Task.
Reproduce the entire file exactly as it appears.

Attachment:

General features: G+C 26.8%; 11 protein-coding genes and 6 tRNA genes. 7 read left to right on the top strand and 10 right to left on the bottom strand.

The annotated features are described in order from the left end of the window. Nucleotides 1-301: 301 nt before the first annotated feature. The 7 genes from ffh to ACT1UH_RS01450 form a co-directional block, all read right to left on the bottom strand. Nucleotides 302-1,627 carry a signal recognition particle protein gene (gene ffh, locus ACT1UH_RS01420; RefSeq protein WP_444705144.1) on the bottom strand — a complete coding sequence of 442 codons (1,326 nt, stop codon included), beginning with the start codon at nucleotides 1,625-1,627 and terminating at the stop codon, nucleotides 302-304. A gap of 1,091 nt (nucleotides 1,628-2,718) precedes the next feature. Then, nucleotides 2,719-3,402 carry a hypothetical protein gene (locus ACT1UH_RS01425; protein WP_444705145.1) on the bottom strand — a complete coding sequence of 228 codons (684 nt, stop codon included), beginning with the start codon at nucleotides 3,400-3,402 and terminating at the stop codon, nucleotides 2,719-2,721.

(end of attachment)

General features: G+C 26.8%; 11 protein-coding genes and 6 tRNA genes. 7 read left to right on the top strand and 10 right to left on the bottom strand.

The annotated features are described in order from the left end of the window. Nucleotides 1-301: 301 nt before the first annotated feature. The 7 genes from ffh to ACT1UH_RS01450 form a co-directional block, all read right to left on the bottom strand. Nucleotides 302-1,627 carry a signal recognition particle protein gene (gene ffh, locus ACT1UH_RS01420; RefSeq protein WP_444705144.1) on the bottom strand — a complete coding sequence of 442 codons (1,326 nt, stop codon included), beginning with the start codon at nucleotides 1,625-1,627 and terminating at the stop codon, nucleotides 302-304. A gap of 1,091 nt (nucleotides 1,628-2,718) precedes the next feature. Then, nucleotides 2,719-3,402 carry a hypothetical protein gene (locus ACT1UH_RS01425; protein WP_444705145.1) on the bottom strand — a complete coding sequence of 228 codons (684 nt, stop codon included), beginning with the start codon at nucleotides 3,400-3,402 and terminating at the stop codon, nucleotides 2,719-2,721.